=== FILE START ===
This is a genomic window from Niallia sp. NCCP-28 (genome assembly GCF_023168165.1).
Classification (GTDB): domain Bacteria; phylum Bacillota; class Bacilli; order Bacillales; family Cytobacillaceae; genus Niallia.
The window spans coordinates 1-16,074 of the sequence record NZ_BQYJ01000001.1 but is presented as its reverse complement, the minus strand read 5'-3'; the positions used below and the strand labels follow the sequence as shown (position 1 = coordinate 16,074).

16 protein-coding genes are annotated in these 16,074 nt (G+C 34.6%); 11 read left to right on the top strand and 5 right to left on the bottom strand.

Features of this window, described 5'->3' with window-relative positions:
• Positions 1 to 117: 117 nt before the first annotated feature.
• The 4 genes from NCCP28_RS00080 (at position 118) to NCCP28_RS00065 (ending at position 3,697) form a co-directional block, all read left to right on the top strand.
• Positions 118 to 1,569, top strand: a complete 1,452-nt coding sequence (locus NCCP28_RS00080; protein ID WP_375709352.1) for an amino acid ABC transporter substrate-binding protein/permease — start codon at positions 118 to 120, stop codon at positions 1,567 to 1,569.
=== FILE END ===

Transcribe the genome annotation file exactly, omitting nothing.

This is a genomic window from Niallia sp. NCCP-28 (genome assembly GCF_023168165.1).
Classification (GTDB): domain Bacteria; phylum Bacillota; class Bacilli; order Bacillales; family Cytobacillaceae; genus Niallia.
The window spans coordinates 1-16,074 of the sequence record NZ_BQYJ01000001.1 but is presented as its reverse complement, the minus strand read 5'-3'; the positions used below and the strand labels follow the sequence as shown (position 1 = coordinate 16,074).

16 protein-coding genes are annotated in these 16,074 nt (G+C 34.6%); 11 read left to right on the top strand and 5 right to left on the bottom strand.

Features of this window, described 5'->3' with window-relative positions:
• Positions 1 to 117: 117 nt before the first annotated feature.
• The 4 genes from NCCP28_RS00080 (at position 118) to NCCP28_RS00065 (ending at position 3,697) form a co-directional block, all read left to right on the top strand.
• Positions 118 to 1,569, top strand: a complete 1,452-nt coding sequence (locus NCCP28_RS00080; protein ID WP_375709352.1) for an amino acid ABC transporter substrate-binding protein/permease — start codon at positions 118 to 120, stop codon at positions 1,567 to 1,569.